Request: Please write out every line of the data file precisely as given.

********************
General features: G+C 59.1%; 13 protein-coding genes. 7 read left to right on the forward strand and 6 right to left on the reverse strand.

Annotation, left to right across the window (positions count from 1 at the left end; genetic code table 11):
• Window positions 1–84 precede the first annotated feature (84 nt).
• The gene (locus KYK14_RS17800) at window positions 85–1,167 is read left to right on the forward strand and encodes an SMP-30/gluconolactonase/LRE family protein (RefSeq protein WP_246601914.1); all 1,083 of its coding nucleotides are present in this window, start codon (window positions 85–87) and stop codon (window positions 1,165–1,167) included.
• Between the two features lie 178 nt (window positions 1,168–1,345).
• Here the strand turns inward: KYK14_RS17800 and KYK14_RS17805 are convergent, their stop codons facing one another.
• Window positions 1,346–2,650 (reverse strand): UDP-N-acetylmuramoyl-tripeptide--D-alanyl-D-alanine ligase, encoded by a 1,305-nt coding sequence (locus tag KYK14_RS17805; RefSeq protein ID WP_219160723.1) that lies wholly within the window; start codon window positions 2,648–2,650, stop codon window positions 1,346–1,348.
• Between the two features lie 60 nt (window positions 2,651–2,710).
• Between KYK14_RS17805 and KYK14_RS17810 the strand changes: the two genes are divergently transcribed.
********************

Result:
General features: G+C 59.1%; 13 protein-coding genes. 7 read left to right on the forward strand and 6 right to left on the reverse strand.

Annotation, left to right across the window (positions count from 1 at the left end; genetic code table 11):
• Window positions 1–84 precede the first annotated feature (84 nt).
• The gene (locus KYK14_RS17800) at window positions 85–1,167 is read left to right on the forward strand and encodes an SMP-30/gluconolactonase/LRE family protein (RefSeq protein WP_246601914.1); all 1,083 of its coding nucleotides are present in this window, start codon (window positions 85–87) and stop codon (window positions 1,165–1,167) included.
• Between the two features lie 178 nt (window positions 1,168–1,345).
• Here the strand turns inward: KYK14_RS17800 and KYK14_RS17805 are convergent, their stop codons facing one another.
• Window positions 1,346–2,650 (reverse strand): UDP-N-acetylmuramoyl-tripeptide--D-alanyl-D-alanine ligase, encoded by a 1,305-nt coding sequence (locus tag KYK14_RS17805; RefSeq protein ID WP_219160723.1) that lies wholly within the window; start codon window positions 2,648–2,650, stop codon window positions 1,346–1,348.
• Between the two features lie 60 nt (window positions 2,651–2,710).
• Between KYK14_RS17805 and KYK14_RS17810 the strand changes: the two genes are divergently transcribed.